Tire Rotation: It’s Preventive Care for Your Tires
Why should you care about tire rotation? It’s one of the easiest ways to extend the life of your tires and get the most miles out of them. Unlike daily flossing, it’s a chore you only need to complete a few times a year.
What’s Tire Rotation?
Rotating tires means moving them to different positions on your vehicle to promote even tread wear on all four tires.
No matter how you drive, front and rear tires can wear at different rates. Tires that are mounted on the power axle (the front two wheels on a front-wheel drive, for instance) wear more quickly than the “free rolling” tires on the other axle. (Axles being the heavy-duty bars that connect two wheels.)
Tire rotations even out wear so you get the most tread life from every tire. Regular rotations are especially important if you’ve got an all-wheel drive, because any significant difference in tread depth between tires means you’re looking at buying four new tires—or you’re risking big repair bills.
How Often Should You Get a Tire Rotation?
A good rule of thumb is every 5,000 miles or at least every six months. If you have an aggressive driving style, you’ve hit potholes or debris, or you don’t keep tires inflated properly, you should do it more often. All those are big factors in uneven tire wear.
It’s key to catch irregular wear early. Going too long between rotations may result in a wear pattern that can’t be remedied, no matter where the tire is moved on the vehicle. In that case, your tires could wear out prematurely.
Remembering to schedule rotations is easy if you’re swapping winter and all-season tires twice a year. Your tire store should be mounting your tires in the positions that are best for smoothing out tread wear whenever you make the seasonal changeover.
If you only have one set of tires here are some ways to get on a timetable with rotations.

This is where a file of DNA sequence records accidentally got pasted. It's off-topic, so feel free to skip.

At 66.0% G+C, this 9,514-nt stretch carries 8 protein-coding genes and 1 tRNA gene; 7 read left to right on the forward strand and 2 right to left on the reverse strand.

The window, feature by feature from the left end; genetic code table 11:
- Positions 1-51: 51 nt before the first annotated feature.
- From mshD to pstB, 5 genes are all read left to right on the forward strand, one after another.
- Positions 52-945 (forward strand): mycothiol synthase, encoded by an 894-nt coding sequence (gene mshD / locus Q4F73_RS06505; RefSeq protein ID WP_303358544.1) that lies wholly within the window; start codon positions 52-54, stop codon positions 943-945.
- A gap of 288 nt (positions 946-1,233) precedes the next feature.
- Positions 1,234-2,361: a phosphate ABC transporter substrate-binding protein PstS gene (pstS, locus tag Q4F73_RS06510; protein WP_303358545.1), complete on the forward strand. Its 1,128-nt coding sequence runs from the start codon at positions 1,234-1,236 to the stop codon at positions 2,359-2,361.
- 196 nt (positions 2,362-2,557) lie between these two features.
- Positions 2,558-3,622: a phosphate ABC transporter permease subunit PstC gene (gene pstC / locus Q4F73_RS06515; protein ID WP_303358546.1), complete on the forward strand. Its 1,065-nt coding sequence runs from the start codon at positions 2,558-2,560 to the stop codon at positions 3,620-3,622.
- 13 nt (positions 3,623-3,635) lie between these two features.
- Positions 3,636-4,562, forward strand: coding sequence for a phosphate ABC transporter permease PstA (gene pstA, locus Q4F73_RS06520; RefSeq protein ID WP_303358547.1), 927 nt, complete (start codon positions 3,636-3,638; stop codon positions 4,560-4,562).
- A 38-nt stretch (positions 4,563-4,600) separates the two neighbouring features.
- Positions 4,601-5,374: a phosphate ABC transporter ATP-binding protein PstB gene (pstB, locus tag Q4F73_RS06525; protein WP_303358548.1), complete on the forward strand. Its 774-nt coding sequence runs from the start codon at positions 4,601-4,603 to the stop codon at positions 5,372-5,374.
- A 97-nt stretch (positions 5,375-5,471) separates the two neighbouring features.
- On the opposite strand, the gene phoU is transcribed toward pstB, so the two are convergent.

- Watch your odometer and get your vehicle in every 5,000 miles.
- Put a reminder on your calendar for service at least twice a year.
- Sync rotations with the change of the clock from daylight savings to standard time and back.
- Check with your tire store; some will email you a service reminder when you’re due.
Tire Rotation Patterns
The standard tire rotation is front-to-rear, but there are multiple patterns that could work for your vehicle to promote longest tire life.
- Rear tires move to front on same side of vehicle
- Used when wear is normal, and also when tires have directional tread (are designed to roll in one direction)
- For front-wheel drive vehicles
- Front tires move straight back to the rear
- Rear tires cross to opposite sides on front
- Used when rear tires show uneven wear
- For all types of vehicles
- Front tires shift to opposite rear positions
- Rear tires cross to opposite front positions
- Used when there’s uneven wear
- For all-wheel, rear-wheel or four-wheel drive vehicles
- Rear tires move straight up to front
- Front tires cross to opposite rear positions
- Used when there’s uneven front-tire wear
- For staggered (differently sized) wheels
- Front two tires are moved to opposite sides on front axle
- Rear two tires are moved to opposite sides on back axle
Here are the factors tire technicians look at for proper positioning of tires during a rotation.
- What kind of drive is your vehicle (front-, rear-, all-, four-wheel)?
- Do the tires show uneven wear? Where?
- Do they have directional tread?
- Are there any custom wheel-tire setup considerations, like staggered wheels (different wheel sizes on front and back)? Any offset concerns?
You should also check your owner’s manual for any recommendations your vehicle manufacturer makes. Don’t hesitate to discuss them with your tire dealer.
After the Rotation
Be aware that you may notice a stiffer or slightly noisier ride after a rotation. This is due to the tread wear pattern evening out. But if your ride quality is truly uncomfortable or the issues don’t go away quickly, get your vehicle back to have it looked at. It could be that the irregular wear has gone on too long and tires need to be replaced.
Regular Tire Rotations Will Save You Money
Rotations are simple preventive maintenance that will extend your tires’ tread life. Getting them done on time may also help head off other problems. Irregular tire wear detected during a rotation can be a red flag for poor alignment. Misalignment impacts how your car handles, reduces fuel efficiency and needs to be corrected promptly.
To maximize the value you get from your investment in your tires, don’t delay tire rotations.